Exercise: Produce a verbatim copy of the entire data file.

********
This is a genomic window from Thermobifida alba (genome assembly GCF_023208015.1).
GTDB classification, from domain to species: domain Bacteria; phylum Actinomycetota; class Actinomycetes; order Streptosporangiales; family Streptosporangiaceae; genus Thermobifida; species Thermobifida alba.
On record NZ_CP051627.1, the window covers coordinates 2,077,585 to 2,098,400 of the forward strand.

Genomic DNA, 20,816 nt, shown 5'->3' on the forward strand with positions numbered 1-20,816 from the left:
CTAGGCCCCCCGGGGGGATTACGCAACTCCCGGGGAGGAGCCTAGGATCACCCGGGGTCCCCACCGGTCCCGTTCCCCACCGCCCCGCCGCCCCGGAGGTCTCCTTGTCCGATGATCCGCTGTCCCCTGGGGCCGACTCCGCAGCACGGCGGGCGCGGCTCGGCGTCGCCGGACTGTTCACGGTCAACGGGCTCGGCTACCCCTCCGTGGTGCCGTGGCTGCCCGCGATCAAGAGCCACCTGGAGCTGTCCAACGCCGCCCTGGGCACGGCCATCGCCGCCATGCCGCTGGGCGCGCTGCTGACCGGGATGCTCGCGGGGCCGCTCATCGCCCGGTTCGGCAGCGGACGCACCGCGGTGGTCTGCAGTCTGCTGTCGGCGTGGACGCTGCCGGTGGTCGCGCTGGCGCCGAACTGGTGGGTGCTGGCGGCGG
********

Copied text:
This is a genomic window from Thermobifida alba (genome assembly GCF_023208015.1).
GTDB classification, from domain to species: domain Bacteria; phylum Actinomycetota; class Actinomycetes; order Streptosporangiales; family Streptosporangiaceae; genus Thermobifida; species Thermobifida alba.
On record NZ_CP051627.1, the window covers coordinates 2,077,585 to 2,098,400 of the forward strand.

Genomic DNA, 20,816 nt, shown 5'->3' on the forward strand with positions numbered 1-20,816 from the left:
CTAGGCCCCCCGGGGGGATTACGCAACTCCCGGGGAGGAGCCTAGGATCACCCGGGGTCCCCACCGGTCCCGTTCCCCACCGCCCCGCCGCCCCGGAGGTCTCCTTGTCCGATGATCCGCTGTCCCCTGGGGCCGACTCCGCAGCACGGCGGGCGCGGCTCGGCGTCGCCGGACTGTTCACGGTCAACGGGCTCGGCTACCCCTCCGTGGTGCCGTGGCTGCCCGCGATCAAGAGCCACCTGGAGCTGTCCAACGCCGCCCTGGGCACGGCCATCGCCGCCATGCCGCTGGGCGCGCTGCTGACCGGGATGCTCGCGGGGCCGCTCATCGCCCGGTTCGGCAGCGGACGCACCGCGGTGGTCTGCAGTCTGCTGTCGGCGTGGACGCTGCCGGTGGTCGCGCTGGCGCCGAACTGGTGGGTGCTGGCGGCGG